The Atlantic overturning is one of Earth's most important heat transport systems, pumping warm water northwards and cold water southwards. Also known as the Gulf Stream system, it is responsible for the mild climate in northwestern Europe. Scientists now found evidence for a slowdown of the overturning -- multiple lines of observation suggest that in recent decades, the current system has been weaker than ever before in the last century, or even in the last millennium.

Policy makers should not discount the damages from future climate tipping points

Mon, 03/23/2015 - 12:27
Society should set a high carbon tax now to try and prevent climate change reaching a point of no return according to a new study. The study shows that the prospect of an uncertain future tipping point should greatly increase the amount we are willing to pay now to limit climate change.

International study raises questions about cause of global ice ages

Fri, 03/20/2015 - 09:17
A new international study casts doubt on the leading theory of what causes ice ages around the world -- changes in the way the Earth orbits the sun. The researchers found that glacier movement in the Southern Hemisphere is influenced primarily by sea surface temperature and atmospheric carbon dioxide rather than changes in the Earth's orbit, which are thought to drive the advance and retreat of ice sheets in the Northern Hemisphere.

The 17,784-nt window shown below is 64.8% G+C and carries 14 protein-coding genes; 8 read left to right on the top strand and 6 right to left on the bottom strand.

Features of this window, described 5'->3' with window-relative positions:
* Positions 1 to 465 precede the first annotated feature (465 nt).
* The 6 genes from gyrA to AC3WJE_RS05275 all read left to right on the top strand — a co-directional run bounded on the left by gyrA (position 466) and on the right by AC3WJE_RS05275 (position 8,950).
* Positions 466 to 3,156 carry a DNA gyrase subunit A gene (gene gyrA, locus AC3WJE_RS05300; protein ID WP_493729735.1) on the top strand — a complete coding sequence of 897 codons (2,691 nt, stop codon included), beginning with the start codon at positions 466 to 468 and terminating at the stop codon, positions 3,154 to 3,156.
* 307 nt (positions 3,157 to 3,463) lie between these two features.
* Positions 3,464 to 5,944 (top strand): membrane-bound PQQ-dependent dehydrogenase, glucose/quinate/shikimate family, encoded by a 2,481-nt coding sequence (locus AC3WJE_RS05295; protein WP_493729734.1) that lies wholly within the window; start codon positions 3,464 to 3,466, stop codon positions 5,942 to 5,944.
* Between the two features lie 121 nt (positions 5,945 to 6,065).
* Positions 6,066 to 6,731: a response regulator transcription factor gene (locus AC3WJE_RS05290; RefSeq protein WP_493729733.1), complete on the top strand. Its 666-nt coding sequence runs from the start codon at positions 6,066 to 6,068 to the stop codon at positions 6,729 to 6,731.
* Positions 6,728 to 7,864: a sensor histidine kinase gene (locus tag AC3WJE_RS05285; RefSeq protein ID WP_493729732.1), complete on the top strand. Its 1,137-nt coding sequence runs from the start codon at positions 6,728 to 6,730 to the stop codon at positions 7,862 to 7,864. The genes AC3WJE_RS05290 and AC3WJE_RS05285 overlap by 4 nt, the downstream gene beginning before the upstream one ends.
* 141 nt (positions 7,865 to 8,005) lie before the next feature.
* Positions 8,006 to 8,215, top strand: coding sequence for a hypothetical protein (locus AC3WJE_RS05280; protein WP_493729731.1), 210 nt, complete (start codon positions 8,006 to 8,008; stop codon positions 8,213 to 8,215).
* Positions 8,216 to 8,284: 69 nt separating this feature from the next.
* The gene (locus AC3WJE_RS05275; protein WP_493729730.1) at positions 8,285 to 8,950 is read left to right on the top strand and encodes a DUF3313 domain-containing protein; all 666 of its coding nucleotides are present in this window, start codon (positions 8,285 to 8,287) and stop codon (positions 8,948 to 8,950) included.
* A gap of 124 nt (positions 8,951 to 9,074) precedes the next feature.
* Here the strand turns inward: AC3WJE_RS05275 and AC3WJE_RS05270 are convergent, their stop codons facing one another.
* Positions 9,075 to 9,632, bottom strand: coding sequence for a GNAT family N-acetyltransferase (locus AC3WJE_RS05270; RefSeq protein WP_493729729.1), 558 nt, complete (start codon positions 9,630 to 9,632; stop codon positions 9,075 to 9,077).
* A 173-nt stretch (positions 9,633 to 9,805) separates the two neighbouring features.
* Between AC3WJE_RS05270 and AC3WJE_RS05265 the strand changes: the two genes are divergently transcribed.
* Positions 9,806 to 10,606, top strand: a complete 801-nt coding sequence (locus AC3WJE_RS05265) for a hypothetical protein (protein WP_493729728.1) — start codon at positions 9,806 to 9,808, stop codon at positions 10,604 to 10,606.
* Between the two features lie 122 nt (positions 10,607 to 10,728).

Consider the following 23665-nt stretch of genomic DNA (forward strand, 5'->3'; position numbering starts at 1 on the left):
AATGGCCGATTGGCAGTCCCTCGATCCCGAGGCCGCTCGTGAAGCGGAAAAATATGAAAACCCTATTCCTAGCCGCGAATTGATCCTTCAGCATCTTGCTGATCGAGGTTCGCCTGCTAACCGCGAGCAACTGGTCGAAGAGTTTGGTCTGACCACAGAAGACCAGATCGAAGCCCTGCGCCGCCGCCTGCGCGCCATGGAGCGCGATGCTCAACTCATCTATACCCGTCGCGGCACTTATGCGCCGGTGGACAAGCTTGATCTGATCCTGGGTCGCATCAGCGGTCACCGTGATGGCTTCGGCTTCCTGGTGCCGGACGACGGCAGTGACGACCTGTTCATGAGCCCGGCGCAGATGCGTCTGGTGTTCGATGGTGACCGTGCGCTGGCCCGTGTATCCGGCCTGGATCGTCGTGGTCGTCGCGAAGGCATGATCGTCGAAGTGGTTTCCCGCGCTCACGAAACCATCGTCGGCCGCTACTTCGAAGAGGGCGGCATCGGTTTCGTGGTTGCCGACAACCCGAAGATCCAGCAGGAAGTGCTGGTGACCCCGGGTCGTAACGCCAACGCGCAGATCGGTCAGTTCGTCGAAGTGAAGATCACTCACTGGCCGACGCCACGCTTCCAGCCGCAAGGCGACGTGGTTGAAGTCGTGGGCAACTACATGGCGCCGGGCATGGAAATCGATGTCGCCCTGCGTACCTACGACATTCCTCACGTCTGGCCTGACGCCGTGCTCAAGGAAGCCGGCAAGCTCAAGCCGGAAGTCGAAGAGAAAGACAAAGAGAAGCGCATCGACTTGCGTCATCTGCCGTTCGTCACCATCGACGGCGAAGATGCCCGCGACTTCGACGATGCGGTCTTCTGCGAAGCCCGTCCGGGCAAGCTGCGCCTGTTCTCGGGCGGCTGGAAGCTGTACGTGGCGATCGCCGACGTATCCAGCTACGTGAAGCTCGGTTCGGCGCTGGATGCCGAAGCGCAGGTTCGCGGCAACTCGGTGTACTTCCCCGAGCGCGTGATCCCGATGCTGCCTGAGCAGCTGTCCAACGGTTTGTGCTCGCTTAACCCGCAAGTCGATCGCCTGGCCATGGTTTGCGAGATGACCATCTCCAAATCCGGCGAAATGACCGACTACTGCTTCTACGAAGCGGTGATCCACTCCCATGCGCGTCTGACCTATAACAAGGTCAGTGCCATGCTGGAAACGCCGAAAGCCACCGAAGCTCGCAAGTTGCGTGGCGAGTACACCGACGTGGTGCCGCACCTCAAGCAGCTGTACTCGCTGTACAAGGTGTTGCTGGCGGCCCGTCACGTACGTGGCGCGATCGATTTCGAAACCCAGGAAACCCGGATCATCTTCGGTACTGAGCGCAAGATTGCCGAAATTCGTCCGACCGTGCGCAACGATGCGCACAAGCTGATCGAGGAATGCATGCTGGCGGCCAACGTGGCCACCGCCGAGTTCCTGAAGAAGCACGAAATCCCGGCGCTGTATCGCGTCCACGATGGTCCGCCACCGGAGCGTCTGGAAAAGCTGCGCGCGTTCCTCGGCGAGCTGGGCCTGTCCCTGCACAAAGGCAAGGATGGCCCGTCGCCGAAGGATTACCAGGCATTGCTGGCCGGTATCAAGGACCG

Massive amounts of fresh water, glacial melt pouring into Gulf of Alaska

Thu, 03/19/2015 - 15:55
Incessant mountain rain, snow and melting glaciers in a comparatively small region of land that hugs the southern Alaska coast and empties fresh water into the Gulf of Alaska would create the sixth largest coastal river in the world if it emerged as a single stream, a recent study shows. Freshwater runoff of this magnitude may play important ecological roles.

Geoengineering proposal may backfire: Ocean pipes 'not cool,' would end up warming climate

Thu, 03/19/2015 - 13:33
There are a variety of proposals that involve using vertical ocean pipes to move seawater to the surface from the depths in order to reap different potential climate benefits. One idea involves using ocean pipes to facilitate direct physical cooling of the surface ocean by replacing warm surface ocean waters with colder, deeper waters. New research shows that these pipes could actually increase global warming quite drastically.

First fine-scale genetic map of the British Isles

Wed, 03/18/2015 - 13:54
Many people in the UK feel a strong sense of regional identity, and it now appears that there may be a scientific basis to this feeling, according to a landmark new study into the genetic makeup of the British Isles.

First global review on the status, future of Arctic marine mammals

Tue, 03/17/2015 - 10:20
A multinational team surveys the status of all Arctic marine mammals, including whales, walruses, seals and polar bears. The report is a first effort to assess the status of 78 subpopulations and recommend measures to protect these species under climate change.

Pages